Southwark Playhouse’s ‘tiny’ space plays host to Kate Lovell and Alison Neighbour’s, together known as Bread & Goose, intimate and interactive play Lost In The Neuron Forest, a theatrical awareness piece about the capacity of human memory and the ravaging effects of Alzheimer’s. With its minimalist cast of two and strong basis of audience participation, it is a piece that is not afraid to look its spectators in the eye, unblinkingly addressing an issue that plagues nearly one million people in the UK and a disease we are found to often treat with a fair degree of detachment and disdain.
Upon entering the bosom space of the play’s setting, we are met with the warm welcome of Anthony, played by Hywel Simons, a man wearing a lab coat and with an air of calmly authoritative intellectualism. He hands each audience member a small light, instructing them to get into small groups and mimic the formation of a star constellation. It feels more like a science workshop than a piece of theatre, a tone which stays for the duration of the play. Offset with this prosaic attitude is the poignant story of Edna, played by Nicky Goldie, a 60-something sufferer of Alzheimer’s, the play adopting a dual narrative and flitting back and forth between them. Transitions between the two narratives are achieved with sporadic fluidity, occasionally seeming a little laboured and disjunctive, but overall not detracting from the play’s ability to get its message across.
The play’s performances were delivered with a large dollop of charm and control, confidently striking the balance between emotiveness and sincerity about its difficult subject. It would have been easy for the play to recede into patronising mawkishness, treating its focus with excessive sentimentalism serving only to dehumanise it further. The play aptly avoids this, addressing the sadness of memory loss but entertaining the possibility of finding comfort in it. Goldie gives a great performance as the loving, maternal and vibrant Edna, all the while precariously teetering of the edge of her memory, deigning to lose hold of her entire life’s events and surroundings. Simons delivers a strong dualistic performance of both the neuropsychologist Anthony and Edna’s late husband Bill, reliably embodying the nostalgia of times gone by and the academic air of the workshop narrative.
The play is centred on a large amount of audience interaction and participation. The audience adopts myriad roles; memory aids, seagulls, stars, even contributors of material to the play. This is established from the very beginning, allowing for a sense of cohesion between audience members, revelling in the shared enterprise of both witnessing and adding to the fabric of the play. Whilst this certainly works in many instances, this sometimes feels a little unnecessary and could be accused of being gimmicky. Though you may come away from the play having reflected on the nature of memory loss to a greater extent due to the interactive dimension, you can’t help but feel that the overall enjoyment of the piece was somewhat hindered by it – a failure or a success depending on the play’s priorities.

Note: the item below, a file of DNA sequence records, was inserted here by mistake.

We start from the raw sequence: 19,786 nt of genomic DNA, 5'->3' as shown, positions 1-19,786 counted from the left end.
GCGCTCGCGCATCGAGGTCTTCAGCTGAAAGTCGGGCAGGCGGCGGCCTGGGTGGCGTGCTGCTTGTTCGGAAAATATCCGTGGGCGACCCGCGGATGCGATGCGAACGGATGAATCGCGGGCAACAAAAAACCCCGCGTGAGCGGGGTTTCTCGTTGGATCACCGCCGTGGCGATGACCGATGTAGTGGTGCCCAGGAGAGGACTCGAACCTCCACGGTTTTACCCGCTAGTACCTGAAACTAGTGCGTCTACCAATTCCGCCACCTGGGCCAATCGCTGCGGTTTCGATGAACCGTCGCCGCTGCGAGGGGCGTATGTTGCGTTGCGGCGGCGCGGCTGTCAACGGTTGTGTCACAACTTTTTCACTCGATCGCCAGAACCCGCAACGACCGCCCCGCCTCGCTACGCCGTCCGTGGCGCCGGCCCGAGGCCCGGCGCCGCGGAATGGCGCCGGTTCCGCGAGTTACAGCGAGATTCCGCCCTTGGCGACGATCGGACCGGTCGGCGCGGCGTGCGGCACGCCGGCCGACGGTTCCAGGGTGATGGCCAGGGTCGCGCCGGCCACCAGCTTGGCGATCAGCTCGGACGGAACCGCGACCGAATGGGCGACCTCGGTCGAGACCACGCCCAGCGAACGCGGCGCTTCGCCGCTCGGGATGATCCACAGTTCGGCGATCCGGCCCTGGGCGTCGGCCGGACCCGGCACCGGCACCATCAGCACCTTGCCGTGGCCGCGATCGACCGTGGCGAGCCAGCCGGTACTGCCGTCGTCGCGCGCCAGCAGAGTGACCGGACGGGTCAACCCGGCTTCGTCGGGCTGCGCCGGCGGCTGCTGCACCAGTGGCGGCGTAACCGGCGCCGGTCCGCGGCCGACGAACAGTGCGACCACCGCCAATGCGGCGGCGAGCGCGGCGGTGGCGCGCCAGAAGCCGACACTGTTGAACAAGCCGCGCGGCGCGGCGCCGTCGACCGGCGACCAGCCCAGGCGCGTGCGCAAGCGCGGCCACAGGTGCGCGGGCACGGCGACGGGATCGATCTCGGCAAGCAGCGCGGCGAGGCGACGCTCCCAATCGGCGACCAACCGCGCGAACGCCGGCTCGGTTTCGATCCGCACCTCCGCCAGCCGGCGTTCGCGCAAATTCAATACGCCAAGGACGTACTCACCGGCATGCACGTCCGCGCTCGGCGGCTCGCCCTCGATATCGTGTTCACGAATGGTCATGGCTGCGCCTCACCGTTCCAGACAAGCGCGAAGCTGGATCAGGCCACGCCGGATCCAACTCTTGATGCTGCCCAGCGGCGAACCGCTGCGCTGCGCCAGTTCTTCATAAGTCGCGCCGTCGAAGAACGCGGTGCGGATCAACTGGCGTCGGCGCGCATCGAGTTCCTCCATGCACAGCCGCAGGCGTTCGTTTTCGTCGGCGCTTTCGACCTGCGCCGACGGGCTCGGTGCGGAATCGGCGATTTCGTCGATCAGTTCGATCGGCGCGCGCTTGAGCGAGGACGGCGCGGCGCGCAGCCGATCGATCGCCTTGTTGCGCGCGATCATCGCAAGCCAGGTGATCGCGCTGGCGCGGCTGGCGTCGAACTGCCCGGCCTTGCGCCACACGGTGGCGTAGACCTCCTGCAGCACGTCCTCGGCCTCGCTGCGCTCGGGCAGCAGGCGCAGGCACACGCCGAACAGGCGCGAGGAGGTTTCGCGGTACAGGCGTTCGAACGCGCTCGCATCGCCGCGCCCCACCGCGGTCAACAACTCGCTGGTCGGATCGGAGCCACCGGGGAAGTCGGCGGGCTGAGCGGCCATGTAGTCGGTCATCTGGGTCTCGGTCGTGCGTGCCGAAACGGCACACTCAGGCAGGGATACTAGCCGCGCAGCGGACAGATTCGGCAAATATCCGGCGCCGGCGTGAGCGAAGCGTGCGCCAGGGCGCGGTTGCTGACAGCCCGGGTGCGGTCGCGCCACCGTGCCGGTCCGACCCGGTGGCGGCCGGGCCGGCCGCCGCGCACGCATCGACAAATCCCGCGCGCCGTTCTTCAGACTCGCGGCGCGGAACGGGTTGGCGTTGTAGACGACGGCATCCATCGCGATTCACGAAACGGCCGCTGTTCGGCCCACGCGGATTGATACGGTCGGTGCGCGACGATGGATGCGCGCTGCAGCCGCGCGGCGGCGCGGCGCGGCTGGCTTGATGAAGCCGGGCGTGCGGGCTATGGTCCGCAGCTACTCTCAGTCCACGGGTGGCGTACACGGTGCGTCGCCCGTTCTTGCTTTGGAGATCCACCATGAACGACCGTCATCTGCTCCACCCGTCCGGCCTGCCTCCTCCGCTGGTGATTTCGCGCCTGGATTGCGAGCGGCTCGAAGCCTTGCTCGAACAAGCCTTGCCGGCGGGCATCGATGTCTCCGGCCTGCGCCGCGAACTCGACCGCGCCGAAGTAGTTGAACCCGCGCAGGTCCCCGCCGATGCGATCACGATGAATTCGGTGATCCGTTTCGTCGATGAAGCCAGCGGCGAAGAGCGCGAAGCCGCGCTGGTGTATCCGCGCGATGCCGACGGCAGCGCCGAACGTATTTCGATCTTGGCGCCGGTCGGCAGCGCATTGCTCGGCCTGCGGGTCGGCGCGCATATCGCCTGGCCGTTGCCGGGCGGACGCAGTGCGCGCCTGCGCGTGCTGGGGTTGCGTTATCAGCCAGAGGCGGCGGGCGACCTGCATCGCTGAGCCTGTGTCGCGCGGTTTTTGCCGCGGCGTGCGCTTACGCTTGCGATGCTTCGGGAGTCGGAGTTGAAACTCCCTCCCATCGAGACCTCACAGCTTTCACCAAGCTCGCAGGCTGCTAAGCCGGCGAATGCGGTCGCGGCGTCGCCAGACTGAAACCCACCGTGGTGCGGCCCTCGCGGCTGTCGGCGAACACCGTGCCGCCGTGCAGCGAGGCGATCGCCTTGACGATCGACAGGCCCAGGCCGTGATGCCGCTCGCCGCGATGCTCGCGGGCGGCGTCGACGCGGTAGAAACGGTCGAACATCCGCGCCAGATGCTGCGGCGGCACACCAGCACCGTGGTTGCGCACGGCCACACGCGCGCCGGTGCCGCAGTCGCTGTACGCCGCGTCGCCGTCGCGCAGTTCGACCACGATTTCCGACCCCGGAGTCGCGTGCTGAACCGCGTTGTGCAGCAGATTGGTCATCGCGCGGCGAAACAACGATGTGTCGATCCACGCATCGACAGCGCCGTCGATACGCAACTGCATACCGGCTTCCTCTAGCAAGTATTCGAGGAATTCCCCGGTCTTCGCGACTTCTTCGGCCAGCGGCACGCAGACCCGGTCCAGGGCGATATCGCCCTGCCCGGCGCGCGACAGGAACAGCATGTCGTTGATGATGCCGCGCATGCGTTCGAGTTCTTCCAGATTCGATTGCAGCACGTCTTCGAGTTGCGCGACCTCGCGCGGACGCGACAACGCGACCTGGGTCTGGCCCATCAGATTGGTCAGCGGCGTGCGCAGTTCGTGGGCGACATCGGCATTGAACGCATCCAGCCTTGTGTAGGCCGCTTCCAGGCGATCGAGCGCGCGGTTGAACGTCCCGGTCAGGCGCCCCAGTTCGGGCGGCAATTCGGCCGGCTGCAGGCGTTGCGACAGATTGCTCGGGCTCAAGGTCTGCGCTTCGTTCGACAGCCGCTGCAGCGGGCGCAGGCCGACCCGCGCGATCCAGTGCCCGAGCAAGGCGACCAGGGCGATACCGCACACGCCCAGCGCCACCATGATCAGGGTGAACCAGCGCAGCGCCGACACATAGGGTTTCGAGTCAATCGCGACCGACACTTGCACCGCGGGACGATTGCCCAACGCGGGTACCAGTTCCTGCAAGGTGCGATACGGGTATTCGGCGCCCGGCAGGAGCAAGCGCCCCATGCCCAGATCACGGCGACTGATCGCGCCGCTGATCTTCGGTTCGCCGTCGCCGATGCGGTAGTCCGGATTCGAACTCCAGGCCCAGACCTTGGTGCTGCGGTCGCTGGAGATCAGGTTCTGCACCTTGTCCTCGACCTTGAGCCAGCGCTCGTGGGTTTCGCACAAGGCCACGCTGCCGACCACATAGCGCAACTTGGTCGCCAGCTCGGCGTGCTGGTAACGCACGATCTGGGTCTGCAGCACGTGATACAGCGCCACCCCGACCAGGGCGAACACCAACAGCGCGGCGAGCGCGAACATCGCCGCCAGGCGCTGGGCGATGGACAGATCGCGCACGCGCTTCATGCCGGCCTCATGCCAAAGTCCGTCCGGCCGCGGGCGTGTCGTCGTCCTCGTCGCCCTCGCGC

The play’s technical attributes and use of lighting, sound and props are highly commendable. Joe McLeod has rendered an effective soundscape, cohering perfectly with the numerous tones of the play and commandingly directing the character of the narrative. Both sound and lighting create an air which evokes the audience’s own memories, in particular memories surrounding the sea and the beach. The simple props of the play, including a radio, flowers, paper seagulls and sand, litter the stage come the end of the play, like Edna’s discarded memories, and are used to great effect as the plot develops.
Lost In The Neuron Forest functions well as an awareness piece, hoping to counteract stock ideas and approaches to memory loss and Alzheimer’s. It treats its key focus with an emotional maturity and humanity in the hope that we may do so in turn. However, its informative air does essentially detract from the theatrical bite of the narrative, moderately undercutting the play’s potential to entertain and move.